DO I'd done a little bit. There was a stop motion module at the college run by Lizzie Oxby. She did a film called Extension 21, which was a really great, really beautifully made film. That was the first time I had made a little character. Then I collaborated with someone at the college who was into making autometers. We'd planned to make a film that was basically like, scale models and characters, but it would be live action and the autometers would be moving. So the mechanics in the autometers would be moving the characters in a certain way, then it would be one tracking shot through the scene. But again, I think we were too ambitious and it didn't really work. But it was funny: Because that failed, it made me in my final year focus on doing something that was manageable and that I was confident with.
akka b Was that Slow Derek?
DO No, that was Obscura.
akka b Tell me about that.
DO It was about obsolete technology and the loss of memory. It's set in a room that's kind of crumbling from the outside, in a black space, and there's a character with a camera for a head. The room is crumbling into nothingness and getting smaller and he's looking through his last few possessions. So all the images in the photos in his albums are blank and there are a last few glimpses of these memories. A photograph, a slide, and a video all come to life as he looks at them. It was meant to be a poetic way of illustrating how memory sort of fades and also how these technologies, like photographs, and slides, and video actually degrade over time — they are lost as well. Yeah, into the void…
akka b Interesting concept. Was it a satisfying experience for you?
DO I actually really loved that film because I was somewhere where literally no one else was in my year. I met Mikey Please on this at Wimbledon, that's where he studied, and he was a massive inspiration to me. I had seen him in his final year make really great films and I helped him on a little short he did in the second year. He was definitely a massive influence on me. He's the kind of person you want around just to kick your ass, because it's like, did he just shoot that film in two days and build the set too??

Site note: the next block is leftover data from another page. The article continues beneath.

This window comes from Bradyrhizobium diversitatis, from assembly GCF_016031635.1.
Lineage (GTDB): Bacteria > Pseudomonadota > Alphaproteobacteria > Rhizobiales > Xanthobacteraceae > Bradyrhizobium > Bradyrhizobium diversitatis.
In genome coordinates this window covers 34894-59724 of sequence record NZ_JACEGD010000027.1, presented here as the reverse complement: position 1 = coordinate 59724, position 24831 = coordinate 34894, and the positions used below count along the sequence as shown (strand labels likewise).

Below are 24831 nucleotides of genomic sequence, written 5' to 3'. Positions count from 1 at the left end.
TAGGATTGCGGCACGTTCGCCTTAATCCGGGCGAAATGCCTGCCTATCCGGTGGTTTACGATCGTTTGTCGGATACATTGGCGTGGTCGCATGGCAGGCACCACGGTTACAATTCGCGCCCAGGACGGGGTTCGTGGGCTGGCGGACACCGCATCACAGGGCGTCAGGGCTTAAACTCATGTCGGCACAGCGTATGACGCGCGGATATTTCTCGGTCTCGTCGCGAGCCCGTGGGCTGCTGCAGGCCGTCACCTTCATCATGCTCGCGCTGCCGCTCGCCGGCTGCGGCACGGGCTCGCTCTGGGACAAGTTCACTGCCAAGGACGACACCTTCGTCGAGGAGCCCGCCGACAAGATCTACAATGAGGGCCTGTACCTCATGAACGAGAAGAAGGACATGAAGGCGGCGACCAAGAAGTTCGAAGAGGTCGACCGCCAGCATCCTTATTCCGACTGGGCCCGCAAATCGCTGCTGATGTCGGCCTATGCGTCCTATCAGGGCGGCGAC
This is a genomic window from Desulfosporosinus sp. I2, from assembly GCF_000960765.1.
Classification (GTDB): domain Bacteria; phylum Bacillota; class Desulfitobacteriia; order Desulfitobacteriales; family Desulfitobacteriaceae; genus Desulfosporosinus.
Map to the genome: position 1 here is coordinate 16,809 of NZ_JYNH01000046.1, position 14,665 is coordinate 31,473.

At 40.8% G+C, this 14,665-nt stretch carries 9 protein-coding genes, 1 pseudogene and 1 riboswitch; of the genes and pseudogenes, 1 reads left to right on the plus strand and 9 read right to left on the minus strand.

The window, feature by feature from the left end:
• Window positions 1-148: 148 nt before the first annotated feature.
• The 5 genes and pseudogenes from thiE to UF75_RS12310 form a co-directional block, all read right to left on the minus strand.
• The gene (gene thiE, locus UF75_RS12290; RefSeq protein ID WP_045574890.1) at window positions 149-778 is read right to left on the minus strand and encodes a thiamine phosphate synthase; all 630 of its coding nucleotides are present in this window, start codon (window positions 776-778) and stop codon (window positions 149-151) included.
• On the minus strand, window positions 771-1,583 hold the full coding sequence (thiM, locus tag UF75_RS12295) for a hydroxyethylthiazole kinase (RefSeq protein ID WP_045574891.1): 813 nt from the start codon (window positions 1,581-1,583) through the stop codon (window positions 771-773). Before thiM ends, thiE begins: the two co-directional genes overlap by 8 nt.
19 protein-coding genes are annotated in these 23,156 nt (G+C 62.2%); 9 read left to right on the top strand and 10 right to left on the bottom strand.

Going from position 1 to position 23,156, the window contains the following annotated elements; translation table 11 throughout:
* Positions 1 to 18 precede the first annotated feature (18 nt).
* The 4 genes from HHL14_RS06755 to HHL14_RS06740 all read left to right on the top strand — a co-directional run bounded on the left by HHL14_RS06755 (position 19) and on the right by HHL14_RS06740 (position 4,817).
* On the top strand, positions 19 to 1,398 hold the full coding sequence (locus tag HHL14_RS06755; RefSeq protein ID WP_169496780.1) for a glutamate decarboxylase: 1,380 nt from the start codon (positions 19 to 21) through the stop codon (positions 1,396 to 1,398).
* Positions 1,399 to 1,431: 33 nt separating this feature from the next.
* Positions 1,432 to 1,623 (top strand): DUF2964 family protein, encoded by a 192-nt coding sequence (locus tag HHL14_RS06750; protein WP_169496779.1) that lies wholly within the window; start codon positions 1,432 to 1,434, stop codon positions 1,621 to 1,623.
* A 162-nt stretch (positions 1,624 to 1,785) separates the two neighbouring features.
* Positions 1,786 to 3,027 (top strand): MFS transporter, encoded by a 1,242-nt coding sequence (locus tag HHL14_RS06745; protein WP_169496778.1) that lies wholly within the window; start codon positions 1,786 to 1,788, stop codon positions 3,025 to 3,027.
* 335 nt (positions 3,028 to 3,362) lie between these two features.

He's got really great work ethic. I remember, really clearly, the first time I said I would help him out with this short film, and you know, it was art school and loads of people were messing about and not doing that much work. A few people were very dedicated, but loads of people were quite flippant about it. I remember meeting Mikey and Ben Gerlis, who we made the film with, and they were just super professional and on the ball and already comparing themselves to professionals in the industry. It was a real jump in. The first time I walked up at 3 o'clock on a day when I was meant to be there at 10 a.m., and I was like, "Hey how ya doin'? Sorry I'm a bit late." And I remember them being like, "Yeah, if you want to help, you've got to really put in the time and dedication."
And it made me think, I've really got to treat this like a job; that's how you get the end results. But Mikey was great to have there. No one else in college really knew about animation, so it was quite nice when I was making my graduation film to have a little 'bubble' where I was really teaching myself. I also had loads of equipment that no one else wanted. It was great fun because of the year before — when I had failed to make this really ambitious thing — I made sure that I was making this one as simple as possible. So everything in the film happens in one room. I had to give myself boundaries to make sure that I could actually make it.